Before the Second World War, American sports leagues were mostly segregated between races. Black athletes were not allowed to compete with whites in the major sports until desegregation began in the late 1940s. Each of the major sports had a particular black athlete who helped break the color barrier and proved to the world that blacks could compete at the highest levels of the sport.

Muhammad Ali

Muhammad Ali is widely considered the greatest boxer in history, having won the heavyweight championship three times. In 1999, he was named Sportsman of the Century by the BBC. Ali used his domination of boxing to become an influential black voice during the civil rights movement in the 1960s, providing a powerful message of black pride and self-confidence. His opposition to the unpopular Vietnam War strengthened his stature as a figure of cultural dissent. Ali refused to join the United States Armed Forces when his name was called in 1967, causing him to lose his boxing championship title, and barring him from boxing for three-and-a-half years.

Kenny Washington

In 1946, the Los Angeles Rams signed two black football players named Kenny Washington and Woody Strode, breaking the color barrier in American sports. Before these signings, black athletes had to compete in a less prominent league. Kenny Washington was considered to be the best college football player in 1939, and yet he went undrafted because of a “gentlemen’s agreement” not to sign black players into the league, according to Alexander Wolff of Sports Illustrated. Washington’s best years of football were played in the Pacific Coast Football League, but he was finally brought to the National Football League in 1946. Woody Strode was Washington’s teammate at UCLA and the Rams signed him to play with Washington for a short time.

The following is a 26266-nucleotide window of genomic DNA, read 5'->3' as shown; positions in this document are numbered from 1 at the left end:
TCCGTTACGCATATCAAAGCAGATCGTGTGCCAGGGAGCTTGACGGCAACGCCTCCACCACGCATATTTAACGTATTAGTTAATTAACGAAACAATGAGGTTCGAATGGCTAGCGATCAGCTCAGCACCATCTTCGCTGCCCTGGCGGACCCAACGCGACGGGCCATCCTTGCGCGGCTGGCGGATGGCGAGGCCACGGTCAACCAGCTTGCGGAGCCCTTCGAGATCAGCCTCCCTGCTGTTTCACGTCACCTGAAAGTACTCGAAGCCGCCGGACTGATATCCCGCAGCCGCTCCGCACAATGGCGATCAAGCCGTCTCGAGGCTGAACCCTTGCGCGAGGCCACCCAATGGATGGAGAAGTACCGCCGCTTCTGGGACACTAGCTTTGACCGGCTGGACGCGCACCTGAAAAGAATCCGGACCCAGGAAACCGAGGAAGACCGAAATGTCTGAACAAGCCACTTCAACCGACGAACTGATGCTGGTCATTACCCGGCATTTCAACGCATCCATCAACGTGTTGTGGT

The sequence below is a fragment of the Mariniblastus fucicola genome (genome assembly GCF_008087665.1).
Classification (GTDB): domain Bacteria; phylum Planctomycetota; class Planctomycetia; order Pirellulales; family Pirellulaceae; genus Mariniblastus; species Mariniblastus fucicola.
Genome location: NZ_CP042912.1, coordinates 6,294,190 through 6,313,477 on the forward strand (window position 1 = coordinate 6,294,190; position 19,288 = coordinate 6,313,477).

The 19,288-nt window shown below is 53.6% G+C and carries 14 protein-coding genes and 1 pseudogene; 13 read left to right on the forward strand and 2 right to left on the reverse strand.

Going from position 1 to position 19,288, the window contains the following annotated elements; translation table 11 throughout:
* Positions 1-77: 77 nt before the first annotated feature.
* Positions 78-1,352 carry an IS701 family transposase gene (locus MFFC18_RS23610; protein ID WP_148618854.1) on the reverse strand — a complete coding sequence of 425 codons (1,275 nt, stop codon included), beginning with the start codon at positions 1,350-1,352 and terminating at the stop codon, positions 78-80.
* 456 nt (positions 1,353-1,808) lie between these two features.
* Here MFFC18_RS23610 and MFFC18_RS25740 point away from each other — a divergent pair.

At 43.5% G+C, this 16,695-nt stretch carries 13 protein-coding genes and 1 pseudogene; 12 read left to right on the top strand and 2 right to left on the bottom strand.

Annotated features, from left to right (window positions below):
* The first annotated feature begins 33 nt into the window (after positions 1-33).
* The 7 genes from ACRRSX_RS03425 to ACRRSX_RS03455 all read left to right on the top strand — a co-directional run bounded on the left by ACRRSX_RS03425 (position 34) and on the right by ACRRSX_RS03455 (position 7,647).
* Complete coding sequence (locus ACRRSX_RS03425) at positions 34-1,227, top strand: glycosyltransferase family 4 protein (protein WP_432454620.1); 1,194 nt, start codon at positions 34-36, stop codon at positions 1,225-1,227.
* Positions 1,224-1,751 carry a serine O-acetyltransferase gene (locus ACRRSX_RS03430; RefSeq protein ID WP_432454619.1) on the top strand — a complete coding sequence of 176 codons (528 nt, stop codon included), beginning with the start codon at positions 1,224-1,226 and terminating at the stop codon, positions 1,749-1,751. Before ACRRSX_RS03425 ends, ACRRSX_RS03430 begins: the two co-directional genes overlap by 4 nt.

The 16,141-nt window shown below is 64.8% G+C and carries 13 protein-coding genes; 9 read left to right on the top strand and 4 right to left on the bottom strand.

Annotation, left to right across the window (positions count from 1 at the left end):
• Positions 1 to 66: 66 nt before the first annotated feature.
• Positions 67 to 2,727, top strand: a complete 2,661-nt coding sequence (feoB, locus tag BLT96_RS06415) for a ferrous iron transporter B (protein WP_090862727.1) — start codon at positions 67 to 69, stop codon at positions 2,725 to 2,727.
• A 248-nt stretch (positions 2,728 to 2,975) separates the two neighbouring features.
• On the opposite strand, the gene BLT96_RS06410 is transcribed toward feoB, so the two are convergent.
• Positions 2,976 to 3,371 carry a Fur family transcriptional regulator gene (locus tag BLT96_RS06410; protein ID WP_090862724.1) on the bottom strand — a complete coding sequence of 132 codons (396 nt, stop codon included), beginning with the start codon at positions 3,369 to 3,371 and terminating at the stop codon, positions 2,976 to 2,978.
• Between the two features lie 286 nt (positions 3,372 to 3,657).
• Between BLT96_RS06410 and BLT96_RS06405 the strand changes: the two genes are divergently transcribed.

Jackie Robinson

Jackie Robinson became the first black player on a Major League Baseball team in more than six decades when he began playing for the Brooklyn Dodgers in 1947. This was a major milestone for black athletes in American sports because baseball was the most popular game in the country at the time. Major League Baseball actually had black athletes early in its history, but began segregating the league in 1880. Robinson played 10 seasons with the Dodgers and was voted into baseball’s Hall of Fame in 1962 in the first year of his eligibility. At UCLA, Robinson became the first college athlete to win varsity letters in four sports, including baseball, basketball, football and track.

Bill Russell

Bill Russell was the National Basketball Association's first star athlete, according to the Bleacher Report. Playing his career in the city of Boston, Russell dominated the sport of basketball by winning 11 NBA championships with the Boston Celtics. President Barack Obama awarded him the Presidential Medal of Freedom in 2011 to celebrate his influence in the civil rights movement.